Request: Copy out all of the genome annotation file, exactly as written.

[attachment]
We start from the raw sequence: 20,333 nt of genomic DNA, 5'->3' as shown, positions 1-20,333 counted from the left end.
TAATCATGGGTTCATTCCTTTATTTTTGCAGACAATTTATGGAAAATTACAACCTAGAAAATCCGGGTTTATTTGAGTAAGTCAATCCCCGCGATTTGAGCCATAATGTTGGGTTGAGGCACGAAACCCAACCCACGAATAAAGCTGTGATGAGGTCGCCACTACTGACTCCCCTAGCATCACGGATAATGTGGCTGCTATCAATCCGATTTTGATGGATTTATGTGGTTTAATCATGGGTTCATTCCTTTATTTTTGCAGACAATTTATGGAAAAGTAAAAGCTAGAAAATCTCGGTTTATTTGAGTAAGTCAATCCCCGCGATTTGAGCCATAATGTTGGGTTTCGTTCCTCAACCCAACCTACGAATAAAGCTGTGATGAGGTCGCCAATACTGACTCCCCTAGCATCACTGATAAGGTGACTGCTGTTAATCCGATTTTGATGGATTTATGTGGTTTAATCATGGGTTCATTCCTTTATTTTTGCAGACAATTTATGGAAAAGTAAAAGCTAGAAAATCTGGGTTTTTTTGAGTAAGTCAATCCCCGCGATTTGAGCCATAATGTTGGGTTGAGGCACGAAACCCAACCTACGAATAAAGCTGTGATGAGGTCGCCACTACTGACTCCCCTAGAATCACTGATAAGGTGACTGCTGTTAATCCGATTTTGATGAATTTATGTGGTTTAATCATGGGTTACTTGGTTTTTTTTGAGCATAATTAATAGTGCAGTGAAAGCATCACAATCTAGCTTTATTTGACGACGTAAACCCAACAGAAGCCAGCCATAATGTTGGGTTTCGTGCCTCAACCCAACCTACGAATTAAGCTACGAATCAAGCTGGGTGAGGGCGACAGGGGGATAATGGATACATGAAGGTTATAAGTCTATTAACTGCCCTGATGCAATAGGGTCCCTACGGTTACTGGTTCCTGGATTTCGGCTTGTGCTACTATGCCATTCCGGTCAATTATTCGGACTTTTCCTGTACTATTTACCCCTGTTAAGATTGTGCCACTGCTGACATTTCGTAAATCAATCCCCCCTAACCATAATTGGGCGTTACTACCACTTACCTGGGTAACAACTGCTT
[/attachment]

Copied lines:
We start from the raw sequence: 20,333 nt of genomic DNA, 5'->3' as shown, positions 1-20,333 counted from the left end.
TAATCATGGGTTCATTCCTTTATTTTTGCAGACAATTTATGGAAAATTACAACCTAGAAAATCCGGGTTTATTTGAGTAAGTCAATCCCCGCGATTTGAGCCATAATGTTGGGTTGAGGCACGAAACCCAACCCACGAATAAAGCTGTGATGAGGTCGCCACTACTGACTCCCCTAGCATCACGGATAATGTGGCTGCTATCAATCCGATTTTGATGGATTTATGTGGTTTAATCATGGGTTCATTCCTTTATTTTTGCAGACAATTTATGGAAAAGTAAAAGCTAGAAAATCTCGGTTTATTTGAGTAAGTCAATCCCCGCGATTTGAGCCATAATGTTGGGTTTCGTTCCTCAACCCAACCTACGAATAAAGCTGTGATGAGGTCGCCAATACTGACTCCCCTAGCATCACTGATAAGGTGACTGCTGTTAATCCGATTTTGATGGATTTATGTGGTTTAATCATGGGTTCATTCCTTTATTTTTGCAGACAATTTATGGAAAAGTAAAAGCTAGAAAATCTGGGTTTTTTTGAGTAAGTCAATCCCCGCGATTTGAGCCATAATGTTGGGTTGAGGCACGAAACCCAACCTACGAATAAAGCTGTGATGAGGTCGCCACTACTGACTCCCCTAGAATCACTGATAAGGTGACTGCTGTTAATCCGATTTTGATGAATTTATGTGGTTTAATCATGGGTTACTTGGTTTTTTTTGAGCATAATTAATAGTGCAGTGAAAGCATCACAATCTAGCTTTATTTGACGACGTAAACCCAACAGAAGCCAGCCATAATGTTGGGTTTCGTGCCTCAACCCAACCTACGAATTAAGCTACGAATCAAGCTGGGTGAGGGCGACAGGGGGATAATGGATACATGAAGGTTATAAGTCTATTAACTGCCCTGATGCAATAGGGTCCCTACGGTTACTGGTTCCTGGATTTCGGCTTGTGCTACTATGCCATTCCGGTCAATTATTCGGACTTTTCCTGTACTATTTACCCCTGTTAAGATTGTGCCACTGCTGACATTTCGTAAATCAATCCCCCCTAACCATAATTGGGCGTTACTACCACTTACCTGGGTAACAACTGCTT